Ahead of their planned premieres in the summer, the new Hard Rock Hotel and Casino Atlantic City and the Ocean Resort Casino have reportedly been ‘working closely’ with the New Jersey gaming regulator so as to make sure that they meet their self-imposed opening-day deadlines.
According to a report from The Press of Atlantic City newspaper, the revelation from David Rebuck, Director for the New Jersey Division of Gaming Enforcement, comes as both venues continue to hire suitable employees and work on having their casino licenses approved on time.
Rebuck reportedly stated that his office has been assisting both properties as they ‘go through the regulatory process in preparation for the expected casino openings this year’, which has included help on ‘licensing matters’ alongside ‘ensuring operational systems such as floor layouts, gaming equipment, security, surveillance and staffing’ comply with current regulatory standards.
Previously known as the Trump Taj Mahal Casino Resort, the 2,000-room Hard Rock Hotel and Casino Atlantic City is owned by Boardwalk 1000, which encompasses American casino operator Hard Rock International alongside investors Jack Morris and Joe Jingoli, and is to have its gambling facilities run by an entity known as HR Atlantic City. The newspaper reported that the Boardwalk property recently hosted a jobs fair that attracted some 3,000 people while its new President, Matt Harkness, explained that his office had already hired some 120 employees.
Alongside its more traditional career events, the Hard Rock Hotel and Casino Atlantic City is reportedly moreover asking prospective employees to use a bespoke website in order to apply for jobs online with qualified applicants subsequently receiving call-backs.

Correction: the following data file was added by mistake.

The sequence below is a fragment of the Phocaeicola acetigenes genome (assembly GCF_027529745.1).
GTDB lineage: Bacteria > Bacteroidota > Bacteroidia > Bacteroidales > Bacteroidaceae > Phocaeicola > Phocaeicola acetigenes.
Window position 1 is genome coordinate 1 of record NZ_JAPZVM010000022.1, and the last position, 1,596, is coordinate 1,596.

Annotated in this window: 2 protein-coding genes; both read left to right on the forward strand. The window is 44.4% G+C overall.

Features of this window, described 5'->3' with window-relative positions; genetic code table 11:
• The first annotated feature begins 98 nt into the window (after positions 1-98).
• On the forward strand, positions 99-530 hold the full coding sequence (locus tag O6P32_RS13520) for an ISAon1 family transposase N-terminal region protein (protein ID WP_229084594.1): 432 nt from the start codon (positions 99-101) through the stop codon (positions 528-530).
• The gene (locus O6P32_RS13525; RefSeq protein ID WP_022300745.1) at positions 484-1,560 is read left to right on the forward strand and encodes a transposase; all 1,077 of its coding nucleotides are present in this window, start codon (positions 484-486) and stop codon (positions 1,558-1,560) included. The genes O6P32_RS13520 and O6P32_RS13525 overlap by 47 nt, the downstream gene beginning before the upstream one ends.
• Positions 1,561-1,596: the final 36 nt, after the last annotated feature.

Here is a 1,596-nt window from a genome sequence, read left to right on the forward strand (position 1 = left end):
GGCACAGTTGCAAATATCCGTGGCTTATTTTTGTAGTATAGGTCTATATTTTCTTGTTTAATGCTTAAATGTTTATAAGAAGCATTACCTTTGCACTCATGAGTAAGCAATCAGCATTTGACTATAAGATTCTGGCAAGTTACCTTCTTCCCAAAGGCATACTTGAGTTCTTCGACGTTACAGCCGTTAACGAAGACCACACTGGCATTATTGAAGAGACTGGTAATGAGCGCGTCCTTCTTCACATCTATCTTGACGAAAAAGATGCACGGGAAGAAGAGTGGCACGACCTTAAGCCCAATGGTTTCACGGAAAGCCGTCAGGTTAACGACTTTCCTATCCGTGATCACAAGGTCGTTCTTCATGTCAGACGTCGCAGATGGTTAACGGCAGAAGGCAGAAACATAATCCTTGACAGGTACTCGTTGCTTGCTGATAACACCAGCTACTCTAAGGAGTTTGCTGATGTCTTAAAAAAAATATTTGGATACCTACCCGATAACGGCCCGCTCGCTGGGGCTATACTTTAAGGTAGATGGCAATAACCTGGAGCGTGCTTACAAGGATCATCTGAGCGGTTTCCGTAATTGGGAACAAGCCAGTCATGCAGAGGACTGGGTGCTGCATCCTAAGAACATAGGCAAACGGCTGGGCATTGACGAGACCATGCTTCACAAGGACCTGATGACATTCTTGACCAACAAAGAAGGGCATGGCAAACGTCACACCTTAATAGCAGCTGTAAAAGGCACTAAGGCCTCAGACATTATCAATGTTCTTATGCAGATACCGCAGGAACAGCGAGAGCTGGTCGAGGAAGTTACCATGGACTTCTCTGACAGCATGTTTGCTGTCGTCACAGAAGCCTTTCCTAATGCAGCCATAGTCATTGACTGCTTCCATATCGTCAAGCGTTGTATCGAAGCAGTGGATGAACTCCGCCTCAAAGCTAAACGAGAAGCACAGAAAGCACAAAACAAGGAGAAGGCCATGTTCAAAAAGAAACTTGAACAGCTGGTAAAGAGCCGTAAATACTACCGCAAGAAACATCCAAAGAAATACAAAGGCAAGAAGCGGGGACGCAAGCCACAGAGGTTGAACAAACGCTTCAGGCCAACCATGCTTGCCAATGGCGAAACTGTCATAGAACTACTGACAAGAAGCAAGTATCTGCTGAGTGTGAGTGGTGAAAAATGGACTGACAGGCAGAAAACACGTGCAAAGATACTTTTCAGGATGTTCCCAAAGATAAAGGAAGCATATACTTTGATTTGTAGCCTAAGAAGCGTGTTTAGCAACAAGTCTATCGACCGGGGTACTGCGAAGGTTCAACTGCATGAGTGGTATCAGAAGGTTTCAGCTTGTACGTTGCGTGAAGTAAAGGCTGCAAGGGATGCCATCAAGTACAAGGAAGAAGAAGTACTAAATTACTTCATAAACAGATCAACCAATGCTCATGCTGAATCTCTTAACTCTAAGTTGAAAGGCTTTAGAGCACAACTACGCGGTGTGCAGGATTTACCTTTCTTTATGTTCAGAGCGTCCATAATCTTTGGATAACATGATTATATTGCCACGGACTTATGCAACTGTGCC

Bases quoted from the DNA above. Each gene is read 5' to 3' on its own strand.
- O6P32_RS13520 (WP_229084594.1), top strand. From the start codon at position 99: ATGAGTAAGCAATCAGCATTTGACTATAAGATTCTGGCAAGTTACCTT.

“The positions that we are posting are receiving positive feedback,” Harkness reportedly told The Press of Atlantic City.
The newspaper additionally reported that the Hard Rock Hotel and Casino Atlantic City is well in front of the 1,399-room Ocean Resort Casino, which was previously known as the Revel Atlantic City and then TEN Atlantic City, in terms of the casino licensing process as it was issued with a statement of compliance in 2015. This purportedly means that it will soon have all areas of its operation investigated by the New Jersey Division of Gaming Enforcement before the regulator passes on its findings to the state’s Casino Control Commission.
“The regulators will be trying to expedite the process,” Steven Ingis, a long-time employee of the New Jersey Casino Control Commission who now works as Legal and Regulatory Services Vice-President for local consultancy Spectrum Gaming Group, reportedly told The Press of Atlantic City. “They will check your education. People have been denied for putting down inaccurate information.”
Daniel Heneghan, a spokesperson for the New Jersey Casino Control Commission, reportedly told the newspaper that his agency is ‘confident’ that the New Jersey Division of Gaming Enforcement will ‘complete its investigations’ and submit its final report ‘in a timely manner’.
“Once it does, the [New Jersey Casino Control] Commission is prepared to hold hearings and make our decisions as expeditiously as possible,” Heneghan reportedly told the Press of Atlantic City.